By DR. JESUS P. ESTANISLAO
Manila bulletin, Tuesday, September 14, 2010
Having listed its priorities under the five perspectives it has chosen, the Philippine Navy (PN) sailed further and went on to craft performance scorecards for each priority.
Under the personnel perspective, the Navy had listed only one priority, “highly competent and motivated professionals.” It went on to answer this question, “How are we to pursue this priority?”
To be able to do so, the Navy has put forward a first initiative, which it labelled as the PN Education & Training System. It then proposes a measure, which it will be using to track progress and monitor accomplishment in pursuit of the priority. The measure is quantitative, and it is the “Personnel Readiness Profile.” The base, in 2010, of this measure is 44 percent. The Navy has targets for this measure to go up to 50 percent, 55 percent, and 65 percent in 2011, 2012, and 2013, respectively. By the end of the Vision period, 2020, the Navy has set a target of 95 percent for this measure.
It is clear that the Navy sets great store upon its training system, which should produce for it the “highly competent and motivated professionals” it seeks. Furthermore, the Navy recognizes that it is starting from a low base, by the measure it has chosen, at 44 percent in its Personnel Readiness Profile. But note the ambitious target: By 2013, or within three years, this should shoot up by 21 basis points. Moreover, by 2020, it should shoot up by another 30 basis points from the level it will have reached in 2013. Considering how important the personnel perspective is in the Navy Sail Plan, this measure and the targets set for it is a bell-weather of any substantive, breakthrough results the Navy would deliver under its Sail Plan.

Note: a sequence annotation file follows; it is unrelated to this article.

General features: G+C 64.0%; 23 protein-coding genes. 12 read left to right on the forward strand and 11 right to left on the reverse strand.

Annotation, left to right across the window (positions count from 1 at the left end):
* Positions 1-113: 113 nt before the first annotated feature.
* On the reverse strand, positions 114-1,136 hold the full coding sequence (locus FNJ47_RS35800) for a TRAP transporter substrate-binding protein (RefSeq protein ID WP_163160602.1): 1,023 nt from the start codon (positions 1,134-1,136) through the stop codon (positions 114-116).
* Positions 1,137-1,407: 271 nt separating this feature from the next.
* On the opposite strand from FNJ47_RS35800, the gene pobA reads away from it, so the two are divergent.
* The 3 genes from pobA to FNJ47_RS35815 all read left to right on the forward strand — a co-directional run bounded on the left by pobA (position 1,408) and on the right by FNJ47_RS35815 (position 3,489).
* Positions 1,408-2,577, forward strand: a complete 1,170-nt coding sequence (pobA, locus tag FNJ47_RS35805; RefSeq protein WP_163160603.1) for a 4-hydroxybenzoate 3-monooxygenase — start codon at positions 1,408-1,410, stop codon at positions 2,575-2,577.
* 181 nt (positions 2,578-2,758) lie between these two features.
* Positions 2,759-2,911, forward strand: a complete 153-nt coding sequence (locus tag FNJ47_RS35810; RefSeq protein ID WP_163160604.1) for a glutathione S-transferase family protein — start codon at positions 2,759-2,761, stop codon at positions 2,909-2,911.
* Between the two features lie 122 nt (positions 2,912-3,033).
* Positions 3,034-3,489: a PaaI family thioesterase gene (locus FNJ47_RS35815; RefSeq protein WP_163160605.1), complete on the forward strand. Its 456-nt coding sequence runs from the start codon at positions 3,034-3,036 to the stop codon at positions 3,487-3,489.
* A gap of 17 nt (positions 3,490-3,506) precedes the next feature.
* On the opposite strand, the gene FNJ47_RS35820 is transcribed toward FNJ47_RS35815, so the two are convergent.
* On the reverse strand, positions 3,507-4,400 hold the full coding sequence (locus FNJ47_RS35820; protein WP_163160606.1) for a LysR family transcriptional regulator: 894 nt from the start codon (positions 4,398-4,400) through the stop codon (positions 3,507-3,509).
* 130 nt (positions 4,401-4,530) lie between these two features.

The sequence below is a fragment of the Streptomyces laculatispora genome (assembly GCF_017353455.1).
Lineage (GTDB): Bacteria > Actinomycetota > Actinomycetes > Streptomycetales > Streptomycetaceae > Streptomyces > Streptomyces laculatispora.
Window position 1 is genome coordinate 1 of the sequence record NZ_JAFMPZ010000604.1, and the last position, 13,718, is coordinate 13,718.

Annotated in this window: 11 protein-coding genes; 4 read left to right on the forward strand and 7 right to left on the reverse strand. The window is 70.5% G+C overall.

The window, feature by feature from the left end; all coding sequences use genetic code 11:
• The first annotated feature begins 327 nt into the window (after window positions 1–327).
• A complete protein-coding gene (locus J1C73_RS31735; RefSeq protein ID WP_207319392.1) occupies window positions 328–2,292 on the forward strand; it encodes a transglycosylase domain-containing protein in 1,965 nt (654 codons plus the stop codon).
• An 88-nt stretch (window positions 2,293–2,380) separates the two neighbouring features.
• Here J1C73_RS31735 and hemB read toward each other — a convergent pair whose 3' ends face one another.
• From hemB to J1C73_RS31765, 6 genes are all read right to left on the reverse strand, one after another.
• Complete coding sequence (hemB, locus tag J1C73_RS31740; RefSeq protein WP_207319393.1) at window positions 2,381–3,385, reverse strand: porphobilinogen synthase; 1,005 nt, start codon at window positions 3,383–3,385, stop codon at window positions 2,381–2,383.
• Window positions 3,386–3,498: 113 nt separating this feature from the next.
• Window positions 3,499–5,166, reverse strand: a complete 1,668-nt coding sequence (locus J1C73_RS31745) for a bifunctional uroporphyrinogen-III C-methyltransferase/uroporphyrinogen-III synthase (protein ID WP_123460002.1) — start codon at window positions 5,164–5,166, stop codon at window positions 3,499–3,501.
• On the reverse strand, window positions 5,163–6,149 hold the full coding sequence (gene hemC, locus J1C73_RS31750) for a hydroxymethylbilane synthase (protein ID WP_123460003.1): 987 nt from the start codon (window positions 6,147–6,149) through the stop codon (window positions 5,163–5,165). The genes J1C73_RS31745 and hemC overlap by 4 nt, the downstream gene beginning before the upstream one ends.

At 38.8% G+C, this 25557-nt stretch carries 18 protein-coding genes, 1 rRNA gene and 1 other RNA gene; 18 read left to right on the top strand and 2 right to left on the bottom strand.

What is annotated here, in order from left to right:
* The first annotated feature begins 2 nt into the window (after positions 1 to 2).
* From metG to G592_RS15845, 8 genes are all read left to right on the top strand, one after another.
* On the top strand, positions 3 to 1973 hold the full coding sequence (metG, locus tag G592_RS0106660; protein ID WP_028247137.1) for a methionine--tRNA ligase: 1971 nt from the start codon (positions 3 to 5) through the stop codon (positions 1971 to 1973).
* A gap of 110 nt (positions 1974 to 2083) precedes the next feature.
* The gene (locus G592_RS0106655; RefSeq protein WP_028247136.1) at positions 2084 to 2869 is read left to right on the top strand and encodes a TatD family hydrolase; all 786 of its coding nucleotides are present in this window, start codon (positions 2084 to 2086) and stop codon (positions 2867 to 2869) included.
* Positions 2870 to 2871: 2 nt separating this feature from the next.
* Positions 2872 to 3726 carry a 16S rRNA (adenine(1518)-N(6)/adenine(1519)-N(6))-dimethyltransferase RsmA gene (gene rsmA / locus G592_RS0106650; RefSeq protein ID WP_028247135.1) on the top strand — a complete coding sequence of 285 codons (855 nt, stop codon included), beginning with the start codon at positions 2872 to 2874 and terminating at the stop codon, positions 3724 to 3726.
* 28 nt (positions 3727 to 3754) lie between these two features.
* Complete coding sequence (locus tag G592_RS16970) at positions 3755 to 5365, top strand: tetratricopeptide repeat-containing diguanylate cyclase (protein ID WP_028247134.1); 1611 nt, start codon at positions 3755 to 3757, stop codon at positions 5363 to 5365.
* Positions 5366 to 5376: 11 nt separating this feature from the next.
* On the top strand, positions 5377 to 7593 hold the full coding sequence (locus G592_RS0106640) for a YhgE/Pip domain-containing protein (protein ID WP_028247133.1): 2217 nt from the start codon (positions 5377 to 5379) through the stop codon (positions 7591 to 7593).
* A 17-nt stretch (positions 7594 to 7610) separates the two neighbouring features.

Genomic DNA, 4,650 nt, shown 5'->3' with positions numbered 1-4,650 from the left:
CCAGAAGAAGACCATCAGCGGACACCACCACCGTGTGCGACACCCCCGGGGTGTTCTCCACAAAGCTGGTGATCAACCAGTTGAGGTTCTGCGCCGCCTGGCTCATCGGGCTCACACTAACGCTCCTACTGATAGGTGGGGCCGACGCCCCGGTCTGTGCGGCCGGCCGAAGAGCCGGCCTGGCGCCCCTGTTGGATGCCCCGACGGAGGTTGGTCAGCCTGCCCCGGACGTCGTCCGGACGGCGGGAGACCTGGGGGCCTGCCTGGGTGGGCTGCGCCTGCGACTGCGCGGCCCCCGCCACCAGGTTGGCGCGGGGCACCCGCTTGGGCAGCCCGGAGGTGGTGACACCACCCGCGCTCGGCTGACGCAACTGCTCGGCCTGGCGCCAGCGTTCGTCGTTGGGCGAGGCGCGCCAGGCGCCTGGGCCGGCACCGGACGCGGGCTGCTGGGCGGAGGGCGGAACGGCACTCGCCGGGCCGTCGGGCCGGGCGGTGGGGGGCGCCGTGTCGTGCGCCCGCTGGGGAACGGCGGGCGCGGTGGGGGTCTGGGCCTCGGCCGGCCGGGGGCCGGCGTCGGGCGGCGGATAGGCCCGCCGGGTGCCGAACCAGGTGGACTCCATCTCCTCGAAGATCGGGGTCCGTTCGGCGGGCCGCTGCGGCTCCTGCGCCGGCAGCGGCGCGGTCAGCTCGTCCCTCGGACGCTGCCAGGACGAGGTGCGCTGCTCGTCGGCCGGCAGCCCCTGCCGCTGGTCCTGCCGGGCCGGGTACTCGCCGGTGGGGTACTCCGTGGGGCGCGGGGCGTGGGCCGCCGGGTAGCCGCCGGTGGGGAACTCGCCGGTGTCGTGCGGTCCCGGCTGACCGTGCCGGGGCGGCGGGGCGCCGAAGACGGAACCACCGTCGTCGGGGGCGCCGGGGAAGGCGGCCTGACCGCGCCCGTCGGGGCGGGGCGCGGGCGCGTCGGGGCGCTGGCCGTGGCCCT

The Navy has also put forward a second initiative, which is equally fundamental: It is a Competency-Based PN Personnel/Human Resource Management System. Again, the Navy stresses the word “system,” and in this specific instance it also underscores competency as at the very core of its HR management. Through a system it proposes to introduce upgrading its HR management, it expects to reduce the “Turn-over Rate of Skilled Personnel” within the Navy. The baseline data, still to be finally determined, show that this rate is currently at a high level, above 75 percent. Thus, the Navy has set the following targets for 2011, 2012, and 2013: 75 percent; 70 percent; and 65 percent, respectively. The target for 2020 is 30 percent.
A high turn-over rate is expensive for any organization. In the case of the Navy, such a high rate can be debilitating relative to the Mission it has to carry out. Thus, in view of the imperative to strengthen the organization, the PN has correctly put forward this initiative, with its corresponding measure and targets: On this initiative, it has committed to turn in substantive breakthrough results. The turn-over-rate of skilled Navy personnel must be cut drastically within the Vision period. By 2020, it should be down by more than half of its current rate.
Into the two systemic initiatives the PN has put forward, the first related to education and training, and the second related to competency-based HR management, it needs to consider embedding the demands of a transformation culture that its Sail Plan calls for. This would entail giving concrete flesh and substance to the core values the Navy has chosen to enshrine in its Governance Charter. It has to look for specific ways and means by which those core values, with the level of competence and motivation associated with them, find life in every facet and at all levels of day-to-day operations. This is a tall order, but it happens to be one that a deeply committed Philippine Navy should be able to meet and fill.